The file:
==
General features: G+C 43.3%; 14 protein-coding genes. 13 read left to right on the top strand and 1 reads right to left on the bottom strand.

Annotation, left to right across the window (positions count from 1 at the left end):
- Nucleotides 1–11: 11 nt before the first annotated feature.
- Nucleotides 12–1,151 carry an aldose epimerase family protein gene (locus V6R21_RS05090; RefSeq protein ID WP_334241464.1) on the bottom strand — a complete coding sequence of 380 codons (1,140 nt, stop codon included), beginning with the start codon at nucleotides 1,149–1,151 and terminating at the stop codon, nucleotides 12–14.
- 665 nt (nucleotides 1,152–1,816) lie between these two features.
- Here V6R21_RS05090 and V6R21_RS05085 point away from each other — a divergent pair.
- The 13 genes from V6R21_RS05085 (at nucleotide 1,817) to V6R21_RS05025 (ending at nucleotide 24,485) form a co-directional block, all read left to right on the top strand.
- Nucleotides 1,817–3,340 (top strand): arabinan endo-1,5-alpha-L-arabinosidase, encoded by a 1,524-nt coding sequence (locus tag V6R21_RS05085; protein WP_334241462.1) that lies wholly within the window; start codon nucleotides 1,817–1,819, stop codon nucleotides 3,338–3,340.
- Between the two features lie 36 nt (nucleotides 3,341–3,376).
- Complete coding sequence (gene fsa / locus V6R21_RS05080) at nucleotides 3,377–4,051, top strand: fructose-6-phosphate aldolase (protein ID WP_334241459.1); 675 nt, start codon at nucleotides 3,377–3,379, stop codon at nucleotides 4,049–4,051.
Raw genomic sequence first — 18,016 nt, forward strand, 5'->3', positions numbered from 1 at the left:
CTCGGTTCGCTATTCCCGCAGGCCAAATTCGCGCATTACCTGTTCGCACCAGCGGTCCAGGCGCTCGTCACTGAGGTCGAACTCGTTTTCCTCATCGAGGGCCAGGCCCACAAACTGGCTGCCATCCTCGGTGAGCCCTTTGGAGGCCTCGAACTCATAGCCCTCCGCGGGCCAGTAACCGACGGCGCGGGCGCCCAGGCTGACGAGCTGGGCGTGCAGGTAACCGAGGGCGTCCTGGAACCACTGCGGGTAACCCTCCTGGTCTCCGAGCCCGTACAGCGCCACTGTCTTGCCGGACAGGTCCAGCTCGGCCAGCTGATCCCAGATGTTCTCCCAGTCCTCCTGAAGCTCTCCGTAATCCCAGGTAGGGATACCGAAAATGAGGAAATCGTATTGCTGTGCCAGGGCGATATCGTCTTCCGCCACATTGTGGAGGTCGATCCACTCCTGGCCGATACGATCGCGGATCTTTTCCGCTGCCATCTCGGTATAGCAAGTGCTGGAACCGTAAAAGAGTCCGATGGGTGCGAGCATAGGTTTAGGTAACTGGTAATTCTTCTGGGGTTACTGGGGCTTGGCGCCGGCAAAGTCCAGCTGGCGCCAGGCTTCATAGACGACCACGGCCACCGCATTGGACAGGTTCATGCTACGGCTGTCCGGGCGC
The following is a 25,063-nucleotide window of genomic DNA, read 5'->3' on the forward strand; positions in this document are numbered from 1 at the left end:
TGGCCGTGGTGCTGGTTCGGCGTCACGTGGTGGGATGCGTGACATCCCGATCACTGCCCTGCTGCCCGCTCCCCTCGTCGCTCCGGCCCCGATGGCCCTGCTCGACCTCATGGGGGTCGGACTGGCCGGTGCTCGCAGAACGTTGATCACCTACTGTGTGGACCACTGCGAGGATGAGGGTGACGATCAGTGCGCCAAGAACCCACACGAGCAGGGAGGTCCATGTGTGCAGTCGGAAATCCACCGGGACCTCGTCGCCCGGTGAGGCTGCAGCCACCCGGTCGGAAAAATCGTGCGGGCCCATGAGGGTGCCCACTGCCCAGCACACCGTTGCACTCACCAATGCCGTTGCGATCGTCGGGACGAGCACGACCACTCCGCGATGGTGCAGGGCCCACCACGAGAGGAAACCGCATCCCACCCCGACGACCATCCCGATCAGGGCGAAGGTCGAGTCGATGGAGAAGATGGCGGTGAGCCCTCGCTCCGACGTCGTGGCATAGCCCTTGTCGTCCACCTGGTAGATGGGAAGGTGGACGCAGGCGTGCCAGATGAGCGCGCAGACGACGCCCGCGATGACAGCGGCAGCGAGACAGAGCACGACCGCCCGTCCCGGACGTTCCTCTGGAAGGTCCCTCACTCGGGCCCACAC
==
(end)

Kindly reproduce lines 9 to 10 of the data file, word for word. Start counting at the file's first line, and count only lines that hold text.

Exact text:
- Between the two features lie 36 nt (nucleotides 3,341–3,376).
- Complete coding sequence (gene fsa / locus V6R21_RS05080) at nucleotides 3,377–4,051, top strand: fructose-6-phosphate aldolase (protein ID WP_334241459.1); 675 nt, start codon at nucleotides 3,377–3,379, stop codon at nucleotides 4,049–4,051.